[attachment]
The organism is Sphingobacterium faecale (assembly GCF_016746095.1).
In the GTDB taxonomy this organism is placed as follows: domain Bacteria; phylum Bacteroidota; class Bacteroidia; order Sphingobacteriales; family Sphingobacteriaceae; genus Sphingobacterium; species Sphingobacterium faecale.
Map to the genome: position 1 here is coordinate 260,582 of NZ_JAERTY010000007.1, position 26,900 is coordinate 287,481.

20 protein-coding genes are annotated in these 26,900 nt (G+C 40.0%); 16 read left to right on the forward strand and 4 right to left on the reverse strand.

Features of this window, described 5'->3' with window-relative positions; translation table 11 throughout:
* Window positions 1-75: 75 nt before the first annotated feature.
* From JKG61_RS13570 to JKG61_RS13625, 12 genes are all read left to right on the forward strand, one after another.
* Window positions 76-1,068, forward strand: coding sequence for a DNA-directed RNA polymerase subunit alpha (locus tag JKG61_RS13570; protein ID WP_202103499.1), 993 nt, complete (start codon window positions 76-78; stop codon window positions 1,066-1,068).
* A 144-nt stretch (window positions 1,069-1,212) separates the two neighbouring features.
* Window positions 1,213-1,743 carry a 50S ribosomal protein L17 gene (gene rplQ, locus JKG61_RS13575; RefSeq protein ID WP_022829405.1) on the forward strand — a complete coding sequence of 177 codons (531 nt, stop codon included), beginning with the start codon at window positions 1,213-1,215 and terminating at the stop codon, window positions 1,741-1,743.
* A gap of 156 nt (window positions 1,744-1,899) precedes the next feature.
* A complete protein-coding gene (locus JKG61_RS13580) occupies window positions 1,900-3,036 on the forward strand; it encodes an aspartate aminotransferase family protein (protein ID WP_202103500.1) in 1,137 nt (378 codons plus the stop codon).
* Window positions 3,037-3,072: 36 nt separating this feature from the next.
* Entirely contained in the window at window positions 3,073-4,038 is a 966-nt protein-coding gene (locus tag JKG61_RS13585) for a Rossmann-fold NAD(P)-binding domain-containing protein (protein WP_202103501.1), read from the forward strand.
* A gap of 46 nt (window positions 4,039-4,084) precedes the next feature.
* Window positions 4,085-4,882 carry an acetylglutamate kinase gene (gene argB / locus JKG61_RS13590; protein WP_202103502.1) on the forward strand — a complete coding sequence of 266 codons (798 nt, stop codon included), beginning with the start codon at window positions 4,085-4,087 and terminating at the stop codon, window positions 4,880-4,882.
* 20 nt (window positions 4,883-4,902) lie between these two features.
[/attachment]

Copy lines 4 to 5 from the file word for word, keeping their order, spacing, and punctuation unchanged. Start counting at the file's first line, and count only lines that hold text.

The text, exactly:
20 protein-coding genes are annotated in these 26,900 nt (G+C 40.0%); 16 read left to right on the forward strand and 4 right to left on the reverse strand.

Features of this window, described 5'->3' with window-relative positions; translation table 11 throughout: